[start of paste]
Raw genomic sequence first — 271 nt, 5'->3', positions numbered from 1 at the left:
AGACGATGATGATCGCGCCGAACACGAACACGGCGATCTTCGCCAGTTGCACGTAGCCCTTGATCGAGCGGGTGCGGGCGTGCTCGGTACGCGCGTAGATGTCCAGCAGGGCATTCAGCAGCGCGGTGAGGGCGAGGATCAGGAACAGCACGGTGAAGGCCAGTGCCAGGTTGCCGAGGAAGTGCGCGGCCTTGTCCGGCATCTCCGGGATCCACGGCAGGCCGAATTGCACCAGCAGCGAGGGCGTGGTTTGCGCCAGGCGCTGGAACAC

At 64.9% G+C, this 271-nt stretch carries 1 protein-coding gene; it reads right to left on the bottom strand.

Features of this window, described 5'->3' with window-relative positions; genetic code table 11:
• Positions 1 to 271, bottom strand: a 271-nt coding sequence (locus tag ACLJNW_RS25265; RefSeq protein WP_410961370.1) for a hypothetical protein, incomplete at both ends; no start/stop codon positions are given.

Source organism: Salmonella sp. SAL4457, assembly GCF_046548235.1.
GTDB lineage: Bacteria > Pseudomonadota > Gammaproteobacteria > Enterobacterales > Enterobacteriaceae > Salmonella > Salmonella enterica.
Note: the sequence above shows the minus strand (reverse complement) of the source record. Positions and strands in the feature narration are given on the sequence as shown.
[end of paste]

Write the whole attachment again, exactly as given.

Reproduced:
Raw genomic sequence first — 271 nt, 5'->3', positions numbered from 1 at the left:
AGACGATGATGATCGCGCCGAACACGAACACGGCGATCTTCGCCAGTTGCACGTAGCCCTTGATCGAGCGGGTGCGGGCGTGCTCGGTACGCGCGTAGATGTCCAGCAGGGCATTCAGCAGCGCGGTGAGGGCGAGGATCAGGAACAGCACGGTGAAGGCCAGTGCCAGGTTGCCGAGGAAGTGCGCGGCCTTGTCCGGCATCTCCGGGATCCACGGCAGGCCGAATTGCACCAGCAGCGAGGGCGTGGTTTGCGCCAGGCGCTGGAACAC

At 64.9% G+C, this 271-nt stretch carries 1 protein-coding gene; it reads right to left on the bottom strand.

Features of this window, described 5'->3' with window-relative positions; genetic code table 11:
• Positions 1 to 271, bottom strand: a 271-nt coding sequence (locus tag ACLJNW_RS25265; RefSeq protein WP_410961370.1) for a hypothetical protein, incomplete at both ends; no start/stop codon positions are given.

Source organism: Salmonella sp. SAL4457, assembly GCF_046548235.1.
GTDB lineage: Bacteria > Pseudomonadota > Gammaproteobacteria > Enterobacterales > Enterobacteriaceae > Salmonella > Salmonella enterica.
Note: the sequence above shows the minus strand (reverse complement) of the source record. Positions and strands in the feature narration are given on the sequence as shown.